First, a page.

The manuka honey scandal

Manuka honey is ever more prized for its health benefits. But with more being sold than is actually produced, is there some dodgy dealing going on?

Simon Usborne
Wednesday 02 July 2014 00:11 BST
Sweet sensation: New Zealand beehives
Sweet sensation: New Zealand beehives

It is a concern for a small yet growing proportion of the nation's shoppers: is the "liquid gold" in my jar worth all the buzz – and the £30 I paid for it? Because a scandal is sweeping the world's most rarefied beehives and the supply chain that connects them to its most extravagant buyers of honey.

Manuka has for years been touted by celebrities and health-food fans as a sweet elixir. Derived from the nectar of a New Zealand shrub of the same name, it has antibacterial properties and a range of reported health benefits. Yet rampant demand has led to antipodean turf wars, hive sabotage, the mass murder of bees, shoplifting and – now – a flood of fakes.

At the heart of the scandal: basic maths. According to New Zealand's leading manuka association, 1,800 tonnes a year of the honey are now consumed in the UK each year, out of an estimated 10,000 tonnes globally. Yet production of the genuine stuff is set at just 1,700 tonnes, or the equivalent to more than three million small jars. Unless Britain has somehow managed to secure all of it, there's a lot of fake manuka on our shelves.

The Grocer magazine has been on the trail of the dodgy honey for a while and reports this week an email it received from a whistleblower who would only agree to be quoted as "Manuka Man". "There is significant mislabelling and disingenuous claims across the UK," he wrote. "From high street shops to online retailers, counterfeit manuka honey is on sale across the UK and the UK consumer is being misled."

There is widespread evidence of a honey crimewave triggered by manuka mania, which started in the early 1990s (only the Maori population swore by the unassuming plant's health properties before tests at Waikato University in Hamilton, New Zealand, caught global attention). For beekeepers, proximity to the plants is key. They deploy helicopters to prospect for new sites and land grabs are common. In 2012, The New Zealand Herald reported that two bee owners were offering big rewards for tip‑offs about the theft of dozens of hives and the fatal poisoning of thousands of bees in a further 90 hives. The bees themselves are not special – the nectar contains all the value. In Britain, some retailers began limiting the number of jars on shelves and encasing them in security-tagged boxes after shoplifters began targeting the honey.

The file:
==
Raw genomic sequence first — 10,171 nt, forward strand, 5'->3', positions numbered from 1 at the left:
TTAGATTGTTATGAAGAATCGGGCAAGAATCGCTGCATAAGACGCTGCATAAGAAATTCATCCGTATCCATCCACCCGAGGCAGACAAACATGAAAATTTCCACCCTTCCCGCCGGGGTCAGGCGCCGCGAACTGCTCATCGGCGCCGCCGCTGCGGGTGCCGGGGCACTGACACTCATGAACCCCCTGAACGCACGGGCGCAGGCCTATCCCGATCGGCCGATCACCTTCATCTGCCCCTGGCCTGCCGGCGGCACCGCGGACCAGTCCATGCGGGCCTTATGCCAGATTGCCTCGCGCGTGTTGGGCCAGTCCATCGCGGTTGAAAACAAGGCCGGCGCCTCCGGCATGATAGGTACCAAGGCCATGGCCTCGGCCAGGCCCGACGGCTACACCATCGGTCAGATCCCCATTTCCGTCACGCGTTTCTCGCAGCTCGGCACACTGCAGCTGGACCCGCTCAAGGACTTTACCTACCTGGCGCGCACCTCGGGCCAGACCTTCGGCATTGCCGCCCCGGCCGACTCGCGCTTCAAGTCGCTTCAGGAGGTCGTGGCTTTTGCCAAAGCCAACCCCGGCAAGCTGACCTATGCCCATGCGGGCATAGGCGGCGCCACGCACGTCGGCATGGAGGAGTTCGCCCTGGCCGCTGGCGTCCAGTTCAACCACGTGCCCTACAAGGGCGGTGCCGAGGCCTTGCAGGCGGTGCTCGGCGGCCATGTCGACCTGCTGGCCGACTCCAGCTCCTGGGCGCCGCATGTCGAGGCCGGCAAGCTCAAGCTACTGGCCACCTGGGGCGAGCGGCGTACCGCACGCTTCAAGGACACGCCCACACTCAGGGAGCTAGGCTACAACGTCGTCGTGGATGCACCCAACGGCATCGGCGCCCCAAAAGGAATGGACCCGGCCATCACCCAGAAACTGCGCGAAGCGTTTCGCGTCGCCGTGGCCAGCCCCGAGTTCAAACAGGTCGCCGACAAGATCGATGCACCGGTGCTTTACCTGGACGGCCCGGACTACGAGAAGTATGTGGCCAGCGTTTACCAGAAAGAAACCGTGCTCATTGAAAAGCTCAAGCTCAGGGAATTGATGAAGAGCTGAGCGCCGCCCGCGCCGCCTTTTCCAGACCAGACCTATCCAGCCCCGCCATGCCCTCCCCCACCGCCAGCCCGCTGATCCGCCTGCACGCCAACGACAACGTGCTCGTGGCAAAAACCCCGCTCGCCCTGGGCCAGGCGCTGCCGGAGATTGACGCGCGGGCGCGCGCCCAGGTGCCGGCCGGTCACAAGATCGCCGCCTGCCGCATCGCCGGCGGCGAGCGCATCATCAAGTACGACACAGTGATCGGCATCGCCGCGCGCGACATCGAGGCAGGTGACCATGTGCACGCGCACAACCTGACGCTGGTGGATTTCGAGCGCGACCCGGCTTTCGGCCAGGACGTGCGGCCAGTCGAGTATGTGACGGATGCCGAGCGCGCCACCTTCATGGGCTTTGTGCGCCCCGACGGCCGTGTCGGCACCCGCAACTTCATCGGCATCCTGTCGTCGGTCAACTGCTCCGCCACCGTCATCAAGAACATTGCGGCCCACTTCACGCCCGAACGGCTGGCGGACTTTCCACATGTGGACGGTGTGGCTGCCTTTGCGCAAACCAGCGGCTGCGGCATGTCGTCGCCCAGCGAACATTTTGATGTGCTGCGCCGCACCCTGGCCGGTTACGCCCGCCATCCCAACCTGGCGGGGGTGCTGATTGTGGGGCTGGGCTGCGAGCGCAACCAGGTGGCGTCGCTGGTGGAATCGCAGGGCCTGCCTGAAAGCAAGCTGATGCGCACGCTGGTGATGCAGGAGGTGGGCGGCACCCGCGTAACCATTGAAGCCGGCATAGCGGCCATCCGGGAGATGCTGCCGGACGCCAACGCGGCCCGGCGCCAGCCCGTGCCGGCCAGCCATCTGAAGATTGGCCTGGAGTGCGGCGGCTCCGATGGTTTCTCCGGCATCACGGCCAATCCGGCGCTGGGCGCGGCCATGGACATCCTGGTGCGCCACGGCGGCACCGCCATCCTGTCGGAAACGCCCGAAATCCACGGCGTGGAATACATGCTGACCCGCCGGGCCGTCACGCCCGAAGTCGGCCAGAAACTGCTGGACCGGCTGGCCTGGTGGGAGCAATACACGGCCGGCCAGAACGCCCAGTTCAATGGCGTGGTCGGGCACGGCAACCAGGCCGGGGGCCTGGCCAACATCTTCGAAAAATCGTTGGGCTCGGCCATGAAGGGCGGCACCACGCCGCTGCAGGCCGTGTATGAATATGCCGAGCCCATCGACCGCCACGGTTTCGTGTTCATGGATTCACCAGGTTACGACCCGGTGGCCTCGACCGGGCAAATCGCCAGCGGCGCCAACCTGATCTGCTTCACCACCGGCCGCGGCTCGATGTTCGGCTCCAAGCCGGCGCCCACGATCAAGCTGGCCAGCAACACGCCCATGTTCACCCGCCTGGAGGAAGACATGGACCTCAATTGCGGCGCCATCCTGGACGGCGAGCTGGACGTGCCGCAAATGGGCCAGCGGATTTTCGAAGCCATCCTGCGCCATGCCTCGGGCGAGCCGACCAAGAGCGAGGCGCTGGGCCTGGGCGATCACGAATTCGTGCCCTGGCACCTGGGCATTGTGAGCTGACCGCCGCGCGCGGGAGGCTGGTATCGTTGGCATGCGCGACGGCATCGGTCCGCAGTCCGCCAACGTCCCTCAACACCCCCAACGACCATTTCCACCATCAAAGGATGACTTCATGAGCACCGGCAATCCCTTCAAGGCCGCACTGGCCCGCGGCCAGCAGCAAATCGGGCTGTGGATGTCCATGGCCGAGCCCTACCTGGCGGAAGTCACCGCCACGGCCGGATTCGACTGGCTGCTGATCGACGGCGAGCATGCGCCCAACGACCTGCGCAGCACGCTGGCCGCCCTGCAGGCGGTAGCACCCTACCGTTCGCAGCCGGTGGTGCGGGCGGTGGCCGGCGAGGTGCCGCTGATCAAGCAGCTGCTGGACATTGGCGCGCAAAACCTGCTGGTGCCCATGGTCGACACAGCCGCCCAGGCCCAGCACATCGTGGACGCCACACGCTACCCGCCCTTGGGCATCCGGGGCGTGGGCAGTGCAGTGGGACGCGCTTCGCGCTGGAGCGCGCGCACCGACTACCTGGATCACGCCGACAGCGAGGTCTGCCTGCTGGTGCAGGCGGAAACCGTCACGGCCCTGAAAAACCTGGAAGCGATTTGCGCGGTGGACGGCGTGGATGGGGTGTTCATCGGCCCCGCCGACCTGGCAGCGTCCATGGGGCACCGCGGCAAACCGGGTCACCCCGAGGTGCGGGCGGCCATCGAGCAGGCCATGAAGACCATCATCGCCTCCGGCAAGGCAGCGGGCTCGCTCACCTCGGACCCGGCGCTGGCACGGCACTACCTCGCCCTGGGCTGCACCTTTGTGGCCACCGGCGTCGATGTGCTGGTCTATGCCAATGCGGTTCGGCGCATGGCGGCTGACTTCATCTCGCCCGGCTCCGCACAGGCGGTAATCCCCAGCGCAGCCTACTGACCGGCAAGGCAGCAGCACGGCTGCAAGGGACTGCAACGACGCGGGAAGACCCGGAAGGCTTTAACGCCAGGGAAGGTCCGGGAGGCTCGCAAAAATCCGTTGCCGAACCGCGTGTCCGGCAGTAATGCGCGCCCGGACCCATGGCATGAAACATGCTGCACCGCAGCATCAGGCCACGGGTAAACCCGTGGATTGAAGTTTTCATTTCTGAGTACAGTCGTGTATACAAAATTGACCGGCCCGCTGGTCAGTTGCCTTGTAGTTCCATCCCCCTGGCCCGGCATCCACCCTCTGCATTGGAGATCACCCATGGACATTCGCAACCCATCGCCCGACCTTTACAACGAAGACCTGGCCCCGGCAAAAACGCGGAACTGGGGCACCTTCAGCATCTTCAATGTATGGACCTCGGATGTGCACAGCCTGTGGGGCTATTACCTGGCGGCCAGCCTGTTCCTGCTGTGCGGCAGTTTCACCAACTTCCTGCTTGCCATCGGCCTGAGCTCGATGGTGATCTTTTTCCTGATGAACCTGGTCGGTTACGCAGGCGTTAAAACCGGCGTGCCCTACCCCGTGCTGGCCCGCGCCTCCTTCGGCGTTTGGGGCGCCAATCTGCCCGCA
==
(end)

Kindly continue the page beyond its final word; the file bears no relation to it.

Waitrose sells various manuka brands at up to £10 per 100g, or almost £33 for a jar of Steens raw 20+ manuka honey. New Zealand-based Steens employs more than half a billion bees and says its most potent honey can be used to help heal burns and sores, as well as to aid digestion and rehydrate skin when used as a face mask. "These honeys are perfect for culinary use," the firm's website adds (manuka has a slightly bitter, earthy taste).

Laboratory tests have questioned some of the health claims put forward by manuka advocates but the honey's popularity will not be dimmed. Katherine Jenkins, the singer, has said it helps soothe her throat. Novak Djokovic revealed in his book Serve to Win that he starts each day with two spoonfuls of the honey mixed in warm water. Scarlett Johansson has promoted the use of manuka in beauty products.

Steens and other large producers, including the British company Rowse, assure consumers that their product is rigorously tested. "We're proud to say that Rowse NPA (Non Peroxide Activity) manuka honey comes exclusively from New Zealand," Rowse says. "We test each and every delivery at source before purchase in New Zealand and on receipt at Rowse Honey in Wallingford Oxfordshire, to guarantee its NPA rating."

NPA denotes the antibacterial profile that is unique to manuka, but as Manuka Man said, "a lot of the industry does not understand the complexity of manuka enough to understand that what they are buying is fake manuka".

When manuka isn't manuka, it can be kanuka, a cheaper honey derived from a plant with pollen that is fiendishly difficult to distinguish even under microscope. No farmer has yet trained bees only to target the most lucrative plants and testing regimes can be limited. As part of its investigation, Grocer commissioned Minerva, "one of Europe's leading independent honey testing labs", to examine seven randomly selected jars of manuka on sale in the UK. All but one showed discrepancies between what was on the label and what was in the jar, although not to the extent that they would bother the law. According to the Food Standards Agency (FSA), there is no legal definition of the "activity" or "total activity" of manuka honey. Moreover, "activity" can fade between the time of testing by producers and use by consumers.

The FSA is working with other bodies to create a solution to eliminate the confusion now challenging a huge market. In the meantime, those who would not do without healing honey may look closer to home for a cheaper alternative. Last October, a Scottish study of the antibacterial properties of 29 honeys published in The Veterinary Journal produced a possible rival to manuka: herb honey from Inverness.

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